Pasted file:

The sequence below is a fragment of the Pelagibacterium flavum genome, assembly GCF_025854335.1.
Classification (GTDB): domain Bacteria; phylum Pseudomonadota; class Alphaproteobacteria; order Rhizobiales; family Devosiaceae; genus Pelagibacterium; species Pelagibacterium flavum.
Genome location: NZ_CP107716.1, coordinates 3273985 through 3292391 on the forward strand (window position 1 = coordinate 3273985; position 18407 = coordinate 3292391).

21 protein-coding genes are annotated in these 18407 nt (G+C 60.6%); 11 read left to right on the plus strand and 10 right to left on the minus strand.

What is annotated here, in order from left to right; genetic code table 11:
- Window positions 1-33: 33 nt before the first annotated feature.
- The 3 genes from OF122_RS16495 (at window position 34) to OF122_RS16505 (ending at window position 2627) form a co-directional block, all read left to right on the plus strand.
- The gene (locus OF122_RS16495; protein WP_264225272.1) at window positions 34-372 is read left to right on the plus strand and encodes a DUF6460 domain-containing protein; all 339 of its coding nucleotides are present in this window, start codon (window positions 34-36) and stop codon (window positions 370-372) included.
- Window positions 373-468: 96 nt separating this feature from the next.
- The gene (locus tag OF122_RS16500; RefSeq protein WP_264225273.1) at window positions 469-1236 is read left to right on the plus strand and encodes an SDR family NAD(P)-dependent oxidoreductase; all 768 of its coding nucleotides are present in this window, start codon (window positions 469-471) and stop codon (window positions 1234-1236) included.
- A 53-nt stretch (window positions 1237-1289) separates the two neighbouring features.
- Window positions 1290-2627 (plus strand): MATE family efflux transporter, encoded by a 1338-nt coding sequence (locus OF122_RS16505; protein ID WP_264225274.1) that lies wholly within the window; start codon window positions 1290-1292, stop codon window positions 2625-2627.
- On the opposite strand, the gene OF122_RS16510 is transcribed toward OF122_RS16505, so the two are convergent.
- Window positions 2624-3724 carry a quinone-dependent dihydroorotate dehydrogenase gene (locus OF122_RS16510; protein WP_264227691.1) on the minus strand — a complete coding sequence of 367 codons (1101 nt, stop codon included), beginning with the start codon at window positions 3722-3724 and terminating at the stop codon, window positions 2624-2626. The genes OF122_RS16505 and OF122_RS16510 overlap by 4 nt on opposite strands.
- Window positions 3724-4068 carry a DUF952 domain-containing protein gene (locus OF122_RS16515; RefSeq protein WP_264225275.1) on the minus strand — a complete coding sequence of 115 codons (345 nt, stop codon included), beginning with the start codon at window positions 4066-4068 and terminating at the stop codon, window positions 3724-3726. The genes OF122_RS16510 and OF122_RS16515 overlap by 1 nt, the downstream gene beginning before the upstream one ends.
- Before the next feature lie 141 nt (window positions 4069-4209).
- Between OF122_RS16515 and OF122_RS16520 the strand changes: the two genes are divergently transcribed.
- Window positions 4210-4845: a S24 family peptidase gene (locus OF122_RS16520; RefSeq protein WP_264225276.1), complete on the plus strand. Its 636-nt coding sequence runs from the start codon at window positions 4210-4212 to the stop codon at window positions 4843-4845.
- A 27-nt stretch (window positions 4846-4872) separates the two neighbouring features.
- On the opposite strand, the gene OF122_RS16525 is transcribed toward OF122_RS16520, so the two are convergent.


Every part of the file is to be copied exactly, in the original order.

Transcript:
The sequence below is a fragment of the Pelagibacterium flavum genome, assembly GCF_025854335.1.
Classification (GTDB): domain Bacteria; phylum Pseudomonadota; class Alphaproteobacteria; order Rhizobiales; family Devosiaceae; genus Pelagibacterium; species Pelagibacterium flavum.
Genome location: NZ_CP107716.1, coordinates 3273985 through 3292391 on the forward strand (window position 1 = coordinate 3273985; position 18407 = coordinate 3292391).

21 protein-coding genes are annotated in these 18407 nt (G+C 60.6%); 11 read left to right on the plus strand and 10 right to left on the minus strand.

What is annotated here, in order from left to right; genetic code table 11:
- Window positions 1-33: 33 nt before the first annotated feature.
- The 3 genes from OF122_RS16495 (at window position 34) to OF122_RS16505 (ending at window position 2627) form a co-directional block, all read left to right on the plus strand.
- The gene (locus OF122_RS16495; protein WP_264225272.1) at window positions 34-372 is read left to right on the plus strand and encodes a DUF6460 domain-containing protein; all 339 of its coding nucleotides are present in this window, start codon (window positions 34-36) and stop codon (window positions 370-372) included.
- Window positions 373-468: 96 nt separating this feature from the next.
- The gene (locus tag OF122_RS16500; RefSeq protein WP_264225273.1) at window positions 469-1236 is read left to right on the plus strand and encodes an SDR family NAD(P)-dependent oxidoreductase; all 768 of its coding nucleotides are present in this window, start codon (window positions 469-471) and stop codon (window positions 1234-1236) included.
- A 53-nt stretch (window positions 1237-1289) separates the two neighbouring features.
- Window positions 1290-2627 (plus strand): MATE family efflux transporter, encoded by a 1338-nt coding sequence (locus OF122_RS16505; protein ID WP_264225274.1) that lies wholly within the window; start codon window positions 1290-1292, stop codon window positions 2625-2627.
- On the opposite strand, the gene OF122_RS16510 is transcribed toward OF122_RS16505, so the two are convergent.
- Window positions 2624-3724 carry a quinone-dependent dihydroorotate dehydrogenase gene (locus OF122_RS16510; protein WP_264227691.1) on the minus strand — a complete coding sequence of 367 codons (1101 nt, stop codon included), beginning with the start codon at window positions 3722-3724 and terminating at the stop codon, window positions 2624-2626. The genes OF122_RS16505 and OF122_RS16510 overlap by 4 nt on opposite strands.
- Window positions 3724-4068 carry a DUF952 domain-containing protein gene (locus OF122_RS16515; RefSeq protein WP_264225275.1) on the minus strand — a complete coding sequence of 115 codons (345 nt, stop codon included), beginning with the start codon at window positions 4066-4068 and terminating at the stop codon, window positions 3724-3726. The genes OF122_RS16510 and OF122_RS16515 overlap by 1 nt, the downstream gene beginning before the upstream one ends.
- Before the next feature lie 141 nt (window positions 4069-4209).
- Between OF122_RS16515 and OF122_RS16520 the strand changes: the two genes are divergently transcribed.
- Window positions 4210-4845: a S24 family peptidase gene (locus OF122_RS16520; RefSeq protein WP_264225276.1), complete on the plus strand. Its 636-nt coding sequence runs from the start codon at window positions 4210-4212 to the stop codon at window positions 4843-4845.
- A 27-nt stretch (window positions 4846-4872) separates the two neighbouring features.
- On the opposite strand, the gene OF122_RS16525 is transcribed toward OF122_RS16520, so the two are convergent.